Heineken Cup: Spence racing against time to be centre stage
Brian McLaughlin has named a 34-strong Ulster panel for Saturday afternoon’s Heineken Cup re-match with Aironi in Monza.
The Ulster coach’s initial squad — which will be trimmed to 15 starters and eight replacements on Friday — includes inside-centre Nevin Spence who was substituted in the second half of last Friday night’s 31-10 victory over the Italians at Ravenhill.
Following the final whistle the 21-year-old was described as being in pain after suffering a heavy blow to the sternum. Yesterday, however, he trained and Ulster will assess him today to see how he is after that run-out.
If Spence does not make it McLaughlin’s obvious options include deploying Ian Whitten or Paddy Jackson at 12.
Whitten – with two Ireland caps to his credit – has made 54 appearances for Ulster, most of them at centre. In the past three seasons he has played in seven Heineken Cup fixtures so he offers experience, too. And at 6ft 2in and 16st he certainly lacks nothing in terms of physicality.
But Jackson put his hand up on Friday night when he deputised for the injured Spence, underlining his case for inclusion by scoring a very good try.
“Nevin trained this morning (Tuesday) so if he has no after-effects today and tomorrow and trains on Thursday he should be okay,” said McLaughlin, who explained his options should Spence be out by adding: “You’ve got Ian Whitten and also Paddy Jackson after his performance on Friday.”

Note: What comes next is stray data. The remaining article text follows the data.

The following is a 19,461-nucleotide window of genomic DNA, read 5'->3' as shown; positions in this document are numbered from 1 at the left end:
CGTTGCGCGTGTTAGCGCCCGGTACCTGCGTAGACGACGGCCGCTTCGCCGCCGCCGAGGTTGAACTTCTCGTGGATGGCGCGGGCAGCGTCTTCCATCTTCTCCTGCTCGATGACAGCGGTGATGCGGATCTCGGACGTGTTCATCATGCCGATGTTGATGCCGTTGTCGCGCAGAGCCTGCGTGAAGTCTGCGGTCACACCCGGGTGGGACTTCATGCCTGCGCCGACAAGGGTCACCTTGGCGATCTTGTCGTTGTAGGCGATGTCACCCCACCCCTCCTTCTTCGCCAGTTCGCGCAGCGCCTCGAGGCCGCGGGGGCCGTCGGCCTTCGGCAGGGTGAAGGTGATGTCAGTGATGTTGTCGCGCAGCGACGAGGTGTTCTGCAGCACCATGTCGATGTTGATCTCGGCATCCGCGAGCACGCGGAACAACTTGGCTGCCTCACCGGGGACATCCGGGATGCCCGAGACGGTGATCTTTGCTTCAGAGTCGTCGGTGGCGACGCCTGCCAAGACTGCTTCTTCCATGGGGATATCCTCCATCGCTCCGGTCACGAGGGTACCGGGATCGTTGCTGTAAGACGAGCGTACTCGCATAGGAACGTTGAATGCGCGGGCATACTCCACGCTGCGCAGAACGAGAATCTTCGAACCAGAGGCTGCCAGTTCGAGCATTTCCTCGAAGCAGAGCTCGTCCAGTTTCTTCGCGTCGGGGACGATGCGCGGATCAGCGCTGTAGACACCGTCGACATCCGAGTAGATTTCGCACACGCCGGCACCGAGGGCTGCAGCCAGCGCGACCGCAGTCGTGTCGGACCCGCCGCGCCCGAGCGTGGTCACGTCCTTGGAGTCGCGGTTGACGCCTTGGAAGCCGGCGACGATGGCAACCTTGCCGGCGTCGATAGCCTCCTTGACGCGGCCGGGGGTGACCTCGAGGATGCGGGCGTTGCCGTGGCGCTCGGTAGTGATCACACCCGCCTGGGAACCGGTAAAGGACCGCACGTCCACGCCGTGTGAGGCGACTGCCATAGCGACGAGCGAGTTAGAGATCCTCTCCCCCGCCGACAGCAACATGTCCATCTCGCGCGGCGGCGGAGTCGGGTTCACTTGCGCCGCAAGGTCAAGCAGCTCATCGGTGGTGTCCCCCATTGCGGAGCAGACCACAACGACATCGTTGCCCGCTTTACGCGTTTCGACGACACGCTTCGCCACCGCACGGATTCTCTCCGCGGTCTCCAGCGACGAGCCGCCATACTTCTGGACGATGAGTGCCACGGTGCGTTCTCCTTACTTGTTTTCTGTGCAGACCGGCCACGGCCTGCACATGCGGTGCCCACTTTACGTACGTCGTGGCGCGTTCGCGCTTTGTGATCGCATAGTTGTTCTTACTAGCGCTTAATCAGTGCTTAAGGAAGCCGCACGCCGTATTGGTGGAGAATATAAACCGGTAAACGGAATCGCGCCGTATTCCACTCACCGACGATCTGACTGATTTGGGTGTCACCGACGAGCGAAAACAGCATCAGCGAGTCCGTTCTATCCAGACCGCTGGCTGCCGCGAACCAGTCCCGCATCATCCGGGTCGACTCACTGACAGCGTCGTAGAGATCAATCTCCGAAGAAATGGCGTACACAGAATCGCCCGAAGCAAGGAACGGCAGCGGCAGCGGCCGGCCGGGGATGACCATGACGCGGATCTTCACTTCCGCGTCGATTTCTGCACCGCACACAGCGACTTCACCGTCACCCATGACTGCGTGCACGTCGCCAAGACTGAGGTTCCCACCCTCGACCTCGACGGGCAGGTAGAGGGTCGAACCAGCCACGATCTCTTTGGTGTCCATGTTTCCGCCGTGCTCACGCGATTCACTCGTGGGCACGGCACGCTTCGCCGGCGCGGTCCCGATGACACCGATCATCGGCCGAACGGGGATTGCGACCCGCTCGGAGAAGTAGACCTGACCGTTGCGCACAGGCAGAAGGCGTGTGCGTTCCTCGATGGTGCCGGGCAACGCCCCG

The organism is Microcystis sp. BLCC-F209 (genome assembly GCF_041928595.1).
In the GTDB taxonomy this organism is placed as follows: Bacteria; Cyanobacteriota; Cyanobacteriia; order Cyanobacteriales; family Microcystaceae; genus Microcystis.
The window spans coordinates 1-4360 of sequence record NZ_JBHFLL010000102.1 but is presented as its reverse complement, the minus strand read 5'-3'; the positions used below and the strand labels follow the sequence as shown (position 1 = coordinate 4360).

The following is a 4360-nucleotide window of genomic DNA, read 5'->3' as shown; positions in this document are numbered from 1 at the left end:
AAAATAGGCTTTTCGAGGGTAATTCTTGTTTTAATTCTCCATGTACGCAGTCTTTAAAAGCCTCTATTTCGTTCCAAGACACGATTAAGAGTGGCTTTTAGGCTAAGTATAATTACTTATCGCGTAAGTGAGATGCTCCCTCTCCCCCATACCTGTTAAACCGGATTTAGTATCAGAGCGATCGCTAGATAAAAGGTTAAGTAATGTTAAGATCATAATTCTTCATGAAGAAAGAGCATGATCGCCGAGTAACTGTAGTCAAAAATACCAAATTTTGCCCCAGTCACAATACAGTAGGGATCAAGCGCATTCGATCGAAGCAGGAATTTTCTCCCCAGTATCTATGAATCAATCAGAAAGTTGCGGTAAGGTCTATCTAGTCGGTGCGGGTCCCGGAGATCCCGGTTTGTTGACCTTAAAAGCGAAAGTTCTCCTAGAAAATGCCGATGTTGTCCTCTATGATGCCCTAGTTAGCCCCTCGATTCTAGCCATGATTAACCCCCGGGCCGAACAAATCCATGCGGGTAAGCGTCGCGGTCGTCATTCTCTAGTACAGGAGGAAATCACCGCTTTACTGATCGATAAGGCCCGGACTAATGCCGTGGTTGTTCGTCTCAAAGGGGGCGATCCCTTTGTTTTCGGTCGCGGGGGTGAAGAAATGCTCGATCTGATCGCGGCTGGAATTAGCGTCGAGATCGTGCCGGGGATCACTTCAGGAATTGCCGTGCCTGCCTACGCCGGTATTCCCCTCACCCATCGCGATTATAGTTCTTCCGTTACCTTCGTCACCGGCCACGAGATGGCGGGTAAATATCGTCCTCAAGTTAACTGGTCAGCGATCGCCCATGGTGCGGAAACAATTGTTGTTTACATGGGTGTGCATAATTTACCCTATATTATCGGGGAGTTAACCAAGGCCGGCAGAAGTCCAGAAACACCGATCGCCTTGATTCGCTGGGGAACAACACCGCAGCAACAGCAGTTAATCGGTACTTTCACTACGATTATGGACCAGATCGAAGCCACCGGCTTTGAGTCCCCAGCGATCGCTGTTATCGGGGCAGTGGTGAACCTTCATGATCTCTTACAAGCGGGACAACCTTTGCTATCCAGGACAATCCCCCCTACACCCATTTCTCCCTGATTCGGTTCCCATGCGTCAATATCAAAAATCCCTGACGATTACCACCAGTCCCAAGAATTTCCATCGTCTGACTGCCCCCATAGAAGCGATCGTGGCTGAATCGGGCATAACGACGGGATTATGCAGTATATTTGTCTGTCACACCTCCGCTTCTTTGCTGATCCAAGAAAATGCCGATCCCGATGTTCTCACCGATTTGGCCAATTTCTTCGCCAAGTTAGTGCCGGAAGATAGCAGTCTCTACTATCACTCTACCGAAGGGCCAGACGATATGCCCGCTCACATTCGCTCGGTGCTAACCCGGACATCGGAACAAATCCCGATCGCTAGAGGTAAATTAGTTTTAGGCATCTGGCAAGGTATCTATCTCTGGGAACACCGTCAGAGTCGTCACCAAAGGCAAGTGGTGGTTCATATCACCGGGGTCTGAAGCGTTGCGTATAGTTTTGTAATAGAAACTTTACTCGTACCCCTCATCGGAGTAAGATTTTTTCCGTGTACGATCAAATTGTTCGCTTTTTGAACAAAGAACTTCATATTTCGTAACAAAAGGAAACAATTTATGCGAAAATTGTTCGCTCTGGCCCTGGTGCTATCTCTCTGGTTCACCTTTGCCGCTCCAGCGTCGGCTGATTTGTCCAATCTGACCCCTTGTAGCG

South African Stefan Terblanche can play in midfield, too.
With Tom Court available after starting on the bench at Ravenhill in keeping with the IRFU’s strict Player Management Programme, the Ulster pack should be at full strength for the second of the back-to-back Heineken matches with the Italians.
Court, Rory Best, John Afoa; Johann Muller, Dan Tuohy; Stephen Ferris, Chris Henry and Pedrie Wannenburg almost certainly will be the line-up of forwards.
With Aironi’s strength being up front, those numbered one to eight for Ulster are expecting another 80 minutes of no-prisoners-taken warfare. Importantly, they are in the mood to battle. Indeed, they are relishing the prospect.
“We thought our scrum was excellent,” was McLaughlin’s view of last Friday night. “Against Aironi (in the Pro12) we struggled a little bit early on in the season at set-piece so we’re pleased with our scrum and our line-out.”
He had figures to justify his optimism, too.
“We won all our scrums and lost one line-out so from that point of view we’re very pleased. Hopefully we’ll take that forward this week,” he said.
If he is upbeat, that is understandable. Ulster’s record against Aironi is played six, won the lot with that haul including bonus points in each of their three Heineken meetings. But his confidence is qualified by respect for the Italians and a warning as to the standard they are capable of.
“It will be exceptionally tough and we’ll just have to be very patient,” he said. “We know exactly what to expect; they’re very difficult to break down at home as Leicester found out and Biarritz found out to their cost last year.”
Leicester won 28-12 at Stadio Brianteo last month, without a bonus point. And last year Aironi stunned Biarritz by winning 28-27 at Stadio Luigi Zaffanella.
Ulster’s target is four points for winning plus a try-scoring bonus. In admitting that to be goal, McLaughlin conceded it will be difficult to achieve.
“It’s not going to be easy,” he said. “It’s a difficult place to go. If we’re true to what we want, which is five points, we have to go there and make sure that we play to our full potential.”